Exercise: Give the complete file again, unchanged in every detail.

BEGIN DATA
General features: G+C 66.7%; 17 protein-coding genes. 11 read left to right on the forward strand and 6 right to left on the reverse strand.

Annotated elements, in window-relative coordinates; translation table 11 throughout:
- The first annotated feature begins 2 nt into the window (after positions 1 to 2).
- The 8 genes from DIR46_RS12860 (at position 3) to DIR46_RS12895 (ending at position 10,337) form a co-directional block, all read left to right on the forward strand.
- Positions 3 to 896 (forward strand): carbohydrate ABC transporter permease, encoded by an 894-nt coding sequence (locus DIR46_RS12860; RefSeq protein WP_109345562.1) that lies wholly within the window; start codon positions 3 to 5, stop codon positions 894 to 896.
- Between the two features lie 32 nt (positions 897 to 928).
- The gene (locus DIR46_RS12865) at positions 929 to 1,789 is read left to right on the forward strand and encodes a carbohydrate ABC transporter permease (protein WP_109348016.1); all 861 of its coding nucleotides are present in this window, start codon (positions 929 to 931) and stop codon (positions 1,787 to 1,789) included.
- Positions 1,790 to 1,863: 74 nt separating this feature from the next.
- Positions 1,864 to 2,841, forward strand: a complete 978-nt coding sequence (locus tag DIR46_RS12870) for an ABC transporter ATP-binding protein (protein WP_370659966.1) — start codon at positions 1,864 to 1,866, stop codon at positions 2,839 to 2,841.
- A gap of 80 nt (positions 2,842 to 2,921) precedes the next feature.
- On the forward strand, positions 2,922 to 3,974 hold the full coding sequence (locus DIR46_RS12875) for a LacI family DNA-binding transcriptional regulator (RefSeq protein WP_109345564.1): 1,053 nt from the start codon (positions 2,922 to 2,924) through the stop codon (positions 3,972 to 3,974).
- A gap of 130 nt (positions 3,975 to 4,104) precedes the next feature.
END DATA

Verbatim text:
General features: G+C 66.7%; 17 protein-coding genes. 11 read left to right on the forward strand and 6 right to left on the reverse strand.

Annotated elements, in window-relative coordinates; translation table 11 throughout:
- The first annotated feature begins 2 nt into the window (after positions 1 to 2).
- The 8 genes from DIR46_RS12860 (at position 3) to DIR46_RS12895 (ending at position 10,337) form a co-directional block, all read left to right on the forward strand.
- Positions 3 to 896 (forward strand): carbohydrate ABC transporter permease, encoded by an 894-nt coding sequence (locus DIR46_RS12860; RefSeq protein WP_109345562.1) that lies wholly within the window; start codon positions 3 to 5, stop codon positions 894 to 896.
- Between the two features lie 32 nt (positions 897 to 928).
- The gene (locus DIR46_RS12865) at positions 929 to 1,789 is read left to right on the forward strand and encodes a carbohydrate ABC transporter permease (protein WP_109348016.1); all 861 of its coding nucleotides are present in this window, start codon (positions 929 to 931) and stop codon (positions 1,787 to 1,789) included.
- Positions 1,790 to 1,863: 74 nt separating this feature from the next.
- Positions 1,864 to 2,841, forward strand: a complete 978-nt coding sequence (locus tag DIR46_RS12870) for an ABC transporter ATP-binding protein (protein WP_370659966.1) — start codon at positions 1,864 to 1,866, stop codon at positions 2,839 to 2,841.
- A gap of 80 nt (positions 2,842 to 2,921) precedes the next feature.
- On the forward strand, positions 2,922 to 3,974 hold the full coding sequence (locus DIR46_RS12875) for a LacI family DNA-binding transcriptional regulator (RefSeq protein WP_109345564.1): 1,053 nt from the start codon (positions 2,922 to 2,924) through the stop codon (positions 3,972 to 3,974).
- A gap of 130 nt (positions 3,975 to 4,104) precedes the next feature.